National survey reveals 4 in 5 singles say they’ve changed their ‘dating behavior’ since the end of Roe v. Wade
DALLAS — What’s it like to be single in 2022? A new survey finds more and more people seeking a relationship are “swiping left” when it comes to prioritizing looks over personality.
In a poll of 5,000 Americans singles, commissioned by Match.com, researchers found that many singles are focusing on “conscious dating,” or looking beyond physical attraction to use dating as a way to learn more about themselves. This includes finding a partner that helps someone learn who they are, what they need, and their behavioral patterns throughout that process.
Moreover, recent events have played a major role in how singles across America are approaching the dating scene. Specifically, the pandemic, inflation, and the overturning of Roe v. Wade have many singles rethinking how they go on dates — and who they jump into bed with.
More than half the poll (53%) are now willing to start a relationship with someone who lives over three hours away. Just 35 percent said the same last year. This may have something to do with the 33 percent who say they changed their mind on long-distance relationships during the pandemic.
Despite that, most singles still want to take a more personal approach to getting to know their partner. Forty-eight percent say they prefer to talk to them on the phone, while 43 percent are comfortable texting. Only 29 percent like conversing over social media and just 11 percent chose the metaverse.
Sex and politics don’t mix
Although seven in 10 singles say sex improves their mental health and 71 percent feel better after a bedroom romp, many respondents are actively shying away from making love because of America’s changing stance on abortion. In fact, one in five singles say the end of Roe v. Wade makes them hesitant to have sex. Nearly four in five claim they’ve changed their dating behavior since the Supreme Court’s ruling.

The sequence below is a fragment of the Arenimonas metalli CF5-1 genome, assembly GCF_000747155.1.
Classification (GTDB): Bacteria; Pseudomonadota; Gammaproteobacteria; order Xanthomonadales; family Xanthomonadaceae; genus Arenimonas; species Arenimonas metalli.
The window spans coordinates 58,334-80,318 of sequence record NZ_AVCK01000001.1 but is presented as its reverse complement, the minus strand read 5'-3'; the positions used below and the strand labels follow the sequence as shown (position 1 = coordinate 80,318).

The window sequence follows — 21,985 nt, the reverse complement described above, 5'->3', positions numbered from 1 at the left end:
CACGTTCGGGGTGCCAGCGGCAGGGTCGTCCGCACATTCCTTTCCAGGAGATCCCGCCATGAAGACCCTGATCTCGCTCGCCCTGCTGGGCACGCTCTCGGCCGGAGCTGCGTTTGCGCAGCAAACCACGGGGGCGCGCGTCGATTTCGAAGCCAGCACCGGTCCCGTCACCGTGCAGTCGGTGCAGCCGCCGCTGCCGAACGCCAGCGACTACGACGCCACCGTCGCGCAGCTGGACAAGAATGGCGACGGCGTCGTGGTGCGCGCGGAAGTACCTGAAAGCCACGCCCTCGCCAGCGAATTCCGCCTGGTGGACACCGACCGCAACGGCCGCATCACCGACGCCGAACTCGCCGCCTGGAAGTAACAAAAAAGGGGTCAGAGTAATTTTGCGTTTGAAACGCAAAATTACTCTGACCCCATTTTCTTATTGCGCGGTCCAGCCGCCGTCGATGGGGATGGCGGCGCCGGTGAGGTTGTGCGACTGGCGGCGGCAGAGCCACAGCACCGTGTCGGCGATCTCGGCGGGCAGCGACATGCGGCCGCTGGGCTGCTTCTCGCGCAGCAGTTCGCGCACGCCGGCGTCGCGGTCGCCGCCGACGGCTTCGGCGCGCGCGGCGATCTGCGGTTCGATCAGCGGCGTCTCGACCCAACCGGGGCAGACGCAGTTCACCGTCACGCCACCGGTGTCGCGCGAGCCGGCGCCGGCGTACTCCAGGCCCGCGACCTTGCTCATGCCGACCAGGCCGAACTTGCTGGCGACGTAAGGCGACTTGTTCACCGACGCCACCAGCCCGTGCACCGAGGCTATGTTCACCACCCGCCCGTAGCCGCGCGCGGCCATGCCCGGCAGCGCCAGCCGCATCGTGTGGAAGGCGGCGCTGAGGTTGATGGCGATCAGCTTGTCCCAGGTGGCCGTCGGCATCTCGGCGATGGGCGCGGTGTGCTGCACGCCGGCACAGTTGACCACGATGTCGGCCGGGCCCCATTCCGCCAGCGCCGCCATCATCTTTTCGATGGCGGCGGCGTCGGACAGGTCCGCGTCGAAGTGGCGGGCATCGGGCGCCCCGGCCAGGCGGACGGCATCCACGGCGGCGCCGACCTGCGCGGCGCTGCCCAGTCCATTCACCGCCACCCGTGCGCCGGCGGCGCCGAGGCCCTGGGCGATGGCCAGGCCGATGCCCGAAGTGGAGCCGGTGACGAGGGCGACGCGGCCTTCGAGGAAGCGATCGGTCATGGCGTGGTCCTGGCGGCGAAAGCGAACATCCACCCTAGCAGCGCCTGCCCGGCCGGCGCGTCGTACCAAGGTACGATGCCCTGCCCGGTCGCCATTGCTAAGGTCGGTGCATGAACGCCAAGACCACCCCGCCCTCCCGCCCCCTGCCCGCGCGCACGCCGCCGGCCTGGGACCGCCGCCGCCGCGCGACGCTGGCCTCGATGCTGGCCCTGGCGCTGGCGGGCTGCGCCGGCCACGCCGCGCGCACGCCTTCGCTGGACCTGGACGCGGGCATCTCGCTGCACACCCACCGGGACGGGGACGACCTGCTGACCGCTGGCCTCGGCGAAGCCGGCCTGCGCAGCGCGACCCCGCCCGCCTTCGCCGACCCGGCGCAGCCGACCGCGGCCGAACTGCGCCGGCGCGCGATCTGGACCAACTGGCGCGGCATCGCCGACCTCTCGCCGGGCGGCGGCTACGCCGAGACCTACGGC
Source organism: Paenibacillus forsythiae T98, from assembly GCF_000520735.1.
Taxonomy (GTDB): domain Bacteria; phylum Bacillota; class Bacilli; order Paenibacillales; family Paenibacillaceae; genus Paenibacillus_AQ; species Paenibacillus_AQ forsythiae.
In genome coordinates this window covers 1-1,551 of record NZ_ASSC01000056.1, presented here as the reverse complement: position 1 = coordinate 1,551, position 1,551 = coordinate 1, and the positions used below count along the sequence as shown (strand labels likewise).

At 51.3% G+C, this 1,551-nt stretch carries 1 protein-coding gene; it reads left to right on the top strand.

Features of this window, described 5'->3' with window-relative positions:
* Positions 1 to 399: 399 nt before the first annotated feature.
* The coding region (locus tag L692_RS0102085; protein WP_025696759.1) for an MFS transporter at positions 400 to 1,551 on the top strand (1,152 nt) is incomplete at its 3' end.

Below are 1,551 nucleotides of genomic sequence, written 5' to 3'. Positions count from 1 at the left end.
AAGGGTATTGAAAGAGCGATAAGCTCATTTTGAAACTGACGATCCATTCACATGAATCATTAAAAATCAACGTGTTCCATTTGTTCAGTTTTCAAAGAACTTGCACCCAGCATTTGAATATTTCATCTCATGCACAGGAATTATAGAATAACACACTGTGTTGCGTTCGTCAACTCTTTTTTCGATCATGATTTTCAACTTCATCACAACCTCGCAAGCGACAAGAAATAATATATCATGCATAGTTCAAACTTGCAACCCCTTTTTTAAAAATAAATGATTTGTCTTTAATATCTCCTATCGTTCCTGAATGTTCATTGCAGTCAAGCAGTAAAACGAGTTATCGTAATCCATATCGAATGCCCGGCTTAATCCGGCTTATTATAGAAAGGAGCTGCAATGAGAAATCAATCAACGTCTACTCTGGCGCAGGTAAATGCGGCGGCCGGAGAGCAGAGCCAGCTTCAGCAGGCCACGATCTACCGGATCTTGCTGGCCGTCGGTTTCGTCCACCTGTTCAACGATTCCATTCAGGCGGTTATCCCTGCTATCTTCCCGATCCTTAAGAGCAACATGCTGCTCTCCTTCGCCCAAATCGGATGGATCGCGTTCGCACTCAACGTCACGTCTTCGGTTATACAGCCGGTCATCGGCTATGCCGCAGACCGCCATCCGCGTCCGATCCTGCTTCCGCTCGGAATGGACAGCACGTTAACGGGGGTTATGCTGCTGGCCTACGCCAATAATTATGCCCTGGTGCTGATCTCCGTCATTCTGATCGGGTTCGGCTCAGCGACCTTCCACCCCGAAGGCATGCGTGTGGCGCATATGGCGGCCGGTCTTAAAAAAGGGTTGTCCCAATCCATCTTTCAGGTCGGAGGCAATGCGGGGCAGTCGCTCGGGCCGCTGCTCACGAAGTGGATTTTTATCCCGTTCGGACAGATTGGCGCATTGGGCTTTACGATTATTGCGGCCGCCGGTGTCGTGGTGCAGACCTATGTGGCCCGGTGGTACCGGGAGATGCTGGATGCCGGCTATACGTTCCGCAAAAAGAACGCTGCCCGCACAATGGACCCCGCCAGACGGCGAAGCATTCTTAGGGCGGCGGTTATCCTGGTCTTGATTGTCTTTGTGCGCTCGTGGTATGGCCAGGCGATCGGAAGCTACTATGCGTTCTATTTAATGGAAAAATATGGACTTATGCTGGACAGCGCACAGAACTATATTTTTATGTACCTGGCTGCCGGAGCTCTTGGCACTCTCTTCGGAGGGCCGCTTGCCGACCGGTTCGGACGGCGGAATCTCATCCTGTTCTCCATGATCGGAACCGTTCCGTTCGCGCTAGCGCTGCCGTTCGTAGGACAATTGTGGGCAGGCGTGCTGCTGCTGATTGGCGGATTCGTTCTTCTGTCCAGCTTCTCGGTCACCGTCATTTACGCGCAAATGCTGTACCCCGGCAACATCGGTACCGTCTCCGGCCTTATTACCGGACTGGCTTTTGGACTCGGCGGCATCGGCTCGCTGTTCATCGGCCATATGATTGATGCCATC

Regardless of what side of the debate they’re on, two in three single women in the poll say they won’t even date someone if they hold an opposing view on abortion. Overall, singles say the ruling is causing them to use condoms more often and have a greater fear of getting pregnant.
Although many singles are fearful of the repercussions of having sex, few people are opting for the digital alternatives. Just three percent say they’ve tried sex using some form of virtual reality.
Not vaxxed? No problem
Interestingly, the pandemic is no longer a major issue for many single Americans. In 2021, 47 percent said they want their date to be vaccinated. However, that number is down to just 40 percent in 2022. Additionally, 36 percent say they don’t care anyone and would date someone who did not get the COVID vaccine.
Despite the fading concern about coronavirus, one in three believe the pandemic is still affecting their dating life.
With that in mind, plenty of singles are searching for someone to give them advice on their next relationship. Nearly half the poll (48%) turn to their friends, while one in three ask their family for dating help.
One in five look for dating advice on YouTube and social media and 16 percent ask their therapist for input. Another 14 percent look for help in the same place they look for dates — a dating app.
Inflation making for more ‘creative’ date nights
With everything costing more this year, singles are looking to make every dollar count as they look for love. As for their budgets, the poll finds the average single American spends $130 a month while exploring the dating scene. That money takes care of dating app subscriptions ($12), cash for dates ($39), appearance and grooming expenses ($40), and some stylish clothes to impress their partner ($39).
Overall, the survey finds that the cost of dating has increased by 40 percent over the last decade. That may be why a staggering 84 percent say they’re fine if the first date keeps things casual. Three in 10 add that they’re perfectly fine finding date activities which are completely free. Another 29 percent are now more open to finding date night spots which are close to home to save on gas.
If you’re great in the kitchen, here’s your chance to impress! One in four say they’re more open to enjoying a home-cooked meal instead of going to a fancy restaurant. Twenty-four percent are fine finding cheaper eateries around town and 25 percent are really cheap dates and would be happy just meeting for coffee or drinks.
In these stressful financial times, the poll also finds that stability is the new sexy. Three in 10 singles want to find a partner who is financially stable, and 23 percent say they’re more appreciative of people who are “frugal.”
The 2022 study is based on the attitudes and behaviors taken from a demographically representative sample of 5,000 U.S. singles between the ages of 18 to 98. Generations are defined as: Gen Z (18-25), Millennials (26-41), Gen X (42-57), and Boomers (58-76).